SQL Server 2012 requires that the .NET 3.5 Framework be installed for it to successfully install all of the client tools. Unfortunately, Windows Server 2012 does not install the .NET 3.5 Framework by default, but instead installs the .NET 4.5 Framework. You will get the message that your SQL Server 2012 installation failed on the management tools setup and that you need to install the .NET 3.5 Framework and run the setup again:

 

        

 

As luck would have it, installing the .NET 3.5 Framework on Windows Server 2012 is not exactly as straightforward as going into Server Manager > Manage > Add Roles and Features like it should be. You will see the following errors:

 
 

First you will get a warning about missing source files:

 
 


 
 

If you go in and specify an alternate source path that actually does have the files, say “g:\Sources\SxS”, and click the Install button, you will eventually get an error that says that the source files cannot be found.

 
 

In order to work around all of this funkiness with Windows Server 2012 and the .NET 3.5 Framework installation follow the steps below:

 
 

  1. First off, we need to get the source files for the .NET 3.5 Framework off of the Windows Server 2012 ISO.
    1. Mount up the Windows Server 2012 ISO
    2. Assuming that the mounted ISO has been given the drive letter of “G:” (change this in the command below to whatever the drive letter actually is in your particular case), run the following command to copy the .NET 3.5 Framework files to the C:\ drive.

 
 

xcopy g:\sources\sxs\*.* c:\dotnet35 /s

 
 

  1. Next, we need to go into the registry (regedt32.exe) and create a new key. Before you do anything in the registry, do a complete backup of the registry.
    1. Create the following key:

       
       

      HKLM\SOFTWARE\Microsoft\Windows\CurrentVersion\Policies\Servicing

       
       

    2. Under this key, create a REG_EXPAND_SZ entry named “LocalSourcePath” and give it a Value of “c:\dotnet35″ (remember, this is where we copied the .NET 3.5 Framework files earlier).
    3. Also under this key, create a DWORD32 entry named “RepairContentServerSource” and give it a value of 2.
  2. Go back to the Server Manager > Dashboard > Manage > Add Roles and Features and once again try to install the .NET 3.5 Framework. This time you should be met with success.

 
 

 
 

From here, you should be able to re-run the SQL Server 2012 setup again and choose the management tools install and the installation should progress without issue.

 | Posted by tbedwards | Categories: Administration |

Simple, But Powerful Advice

18 February 2013

A couple of weeks ago, I was saddened to learn that someone that I had worked with many years ago when I was a sales associate at Foley’s Department Store, one of the first jobs that I had worked while going to college, had passed away of bladder cancer.  When I started at Foley’s, Ralph was an older gentleman who had previously taken early retirement from a middle management position back East and had decided after moving to Tucson that he was not ready to be completely retired.  So, he embarked on a second career at Foley’s and I was fortunate to have him be the one to show me the ropes when I started my position there.  Ralph was a pretty amazing fellow in that he always saw the bigger picture.  Thus, when we he went to train me to be a sales associate, he took time to not only train me on what I needed to know to do the job at hand, he also took it upon himself to impart wisdom that he had learned over the years that he thought would be useful to me way beyond this sales position, which he knew I wasn’t planning to make my career.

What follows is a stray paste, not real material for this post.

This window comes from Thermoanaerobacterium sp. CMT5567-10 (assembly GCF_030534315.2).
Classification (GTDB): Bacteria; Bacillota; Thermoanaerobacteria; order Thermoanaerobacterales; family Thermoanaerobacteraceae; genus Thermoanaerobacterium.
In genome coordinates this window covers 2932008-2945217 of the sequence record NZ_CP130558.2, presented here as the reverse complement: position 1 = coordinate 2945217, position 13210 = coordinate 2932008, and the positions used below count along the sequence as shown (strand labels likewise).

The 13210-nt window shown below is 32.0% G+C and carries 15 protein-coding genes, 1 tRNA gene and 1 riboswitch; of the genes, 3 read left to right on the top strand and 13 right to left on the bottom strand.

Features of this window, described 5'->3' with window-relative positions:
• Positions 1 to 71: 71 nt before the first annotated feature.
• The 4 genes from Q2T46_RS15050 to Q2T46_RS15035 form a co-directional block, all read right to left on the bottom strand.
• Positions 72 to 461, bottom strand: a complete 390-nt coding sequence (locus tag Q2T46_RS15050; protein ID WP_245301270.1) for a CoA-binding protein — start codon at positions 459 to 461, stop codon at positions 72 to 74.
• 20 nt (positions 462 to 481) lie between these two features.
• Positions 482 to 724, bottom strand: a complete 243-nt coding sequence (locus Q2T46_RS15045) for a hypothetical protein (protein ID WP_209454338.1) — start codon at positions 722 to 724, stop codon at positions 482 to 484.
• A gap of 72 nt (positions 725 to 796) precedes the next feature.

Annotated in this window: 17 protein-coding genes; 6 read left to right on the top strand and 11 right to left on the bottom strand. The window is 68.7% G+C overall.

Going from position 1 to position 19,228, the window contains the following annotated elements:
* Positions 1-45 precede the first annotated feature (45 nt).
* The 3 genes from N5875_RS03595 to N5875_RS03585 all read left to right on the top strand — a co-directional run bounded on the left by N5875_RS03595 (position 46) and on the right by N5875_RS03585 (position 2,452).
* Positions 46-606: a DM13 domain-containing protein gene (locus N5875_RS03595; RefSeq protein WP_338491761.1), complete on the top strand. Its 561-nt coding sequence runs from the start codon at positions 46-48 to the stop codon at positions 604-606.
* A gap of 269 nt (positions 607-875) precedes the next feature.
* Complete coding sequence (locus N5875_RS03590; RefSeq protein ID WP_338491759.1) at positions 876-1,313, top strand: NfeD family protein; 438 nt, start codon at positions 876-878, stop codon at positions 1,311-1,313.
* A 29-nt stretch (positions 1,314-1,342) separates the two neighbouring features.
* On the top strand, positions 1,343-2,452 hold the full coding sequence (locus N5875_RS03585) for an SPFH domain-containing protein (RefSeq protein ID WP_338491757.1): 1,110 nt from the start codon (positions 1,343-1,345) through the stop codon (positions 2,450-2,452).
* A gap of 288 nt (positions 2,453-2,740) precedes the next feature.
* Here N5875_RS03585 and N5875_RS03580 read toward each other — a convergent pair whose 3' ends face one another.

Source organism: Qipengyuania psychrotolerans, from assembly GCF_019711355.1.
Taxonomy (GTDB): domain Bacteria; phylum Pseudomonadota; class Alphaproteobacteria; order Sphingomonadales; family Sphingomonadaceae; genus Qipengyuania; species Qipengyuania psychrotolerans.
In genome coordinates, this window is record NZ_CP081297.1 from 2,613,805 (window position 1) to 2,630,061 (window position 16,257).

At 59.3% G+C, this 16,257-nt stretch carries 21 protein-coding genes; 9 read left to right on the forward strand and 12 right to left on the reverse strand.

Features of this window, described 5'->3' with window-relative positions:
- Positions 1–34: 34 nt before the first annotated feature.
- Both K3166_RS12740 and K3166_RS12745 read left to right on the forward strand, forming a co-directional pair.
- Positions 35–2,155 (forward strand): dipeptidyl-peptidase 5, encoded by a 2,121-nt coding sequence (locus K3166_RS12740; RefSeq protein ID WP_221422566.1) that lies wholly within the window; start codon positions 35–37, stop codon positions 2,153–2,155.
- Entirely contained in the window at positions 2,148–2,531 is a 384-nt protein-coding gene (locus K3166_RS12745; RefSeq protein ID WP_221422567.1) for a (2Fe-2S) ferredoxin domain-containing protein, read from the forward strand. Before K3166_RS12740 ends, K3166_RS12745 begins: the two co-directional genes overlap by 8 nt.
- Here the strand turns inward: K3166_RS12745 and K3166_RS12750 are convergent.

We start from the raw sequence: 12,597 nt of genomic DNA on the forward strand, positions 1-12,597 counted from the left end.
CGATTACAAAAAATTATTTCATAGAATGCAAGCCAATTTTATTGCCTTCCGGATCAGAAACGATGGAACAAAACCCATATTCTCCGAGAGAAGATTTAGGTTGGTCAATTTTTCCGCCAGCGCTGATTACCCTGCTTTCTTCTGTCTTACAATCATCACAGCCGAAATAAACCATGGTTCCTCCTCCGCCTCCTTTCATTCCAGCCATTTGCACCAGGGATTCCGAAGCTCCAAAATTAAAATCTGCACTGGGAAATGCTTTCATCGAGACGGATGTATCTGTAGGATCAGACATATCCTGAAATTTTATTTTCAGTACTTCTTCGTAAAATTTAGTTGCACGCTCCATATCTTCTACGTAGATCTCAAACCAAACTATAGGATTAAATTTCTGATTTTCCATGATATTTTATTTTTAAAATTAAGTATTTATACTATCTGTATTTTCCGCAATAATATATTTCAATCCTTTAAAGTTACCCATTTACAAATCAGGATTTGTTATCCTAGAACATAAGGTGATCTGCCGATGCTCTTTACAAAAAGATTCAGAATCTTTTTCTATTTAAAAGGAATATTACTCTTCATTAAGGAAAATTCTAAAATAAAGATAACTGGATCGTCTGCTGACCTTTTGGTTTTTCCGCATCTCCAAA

As I reflected back on my friendship with Ralph after I had learned of his passing, one piece of advice that he had given me came to mind.  This was a piece of advice that I had used constantly throughout the 25 years since I worked at Foley’s and it was Ralph’s mantra.  The advice was “plan your work and work your plan.”  Oh, how simple that advice seemed at the time it was given to me, but that simplicity is very deceiving.  Almost every time that I have screwed something up over the course of my career, it can be traced back to a failure to follow this simple piece of advice.  It is not enough just to have a plan; you have to make sure that you actually follow it.  How many times do we have processes or checklists that we fail to follow because we think we know how to do the work faster or we think we know the process by heart only to have that come back and bite us because we left something out.  This advice has become golden to me over the years and constantly keeps me from doing stupid things.  I still find it amazing today that sometimes the simplest advice that we are given can be the most prolific.

 

In honor of Ralph, I wanted to share this story and bit of advice in the hope that someone might reap the benefits from it that I have. 

 

Rest in peace old friend, you deserve it.

 

Ralph Pennacchio 1930-2013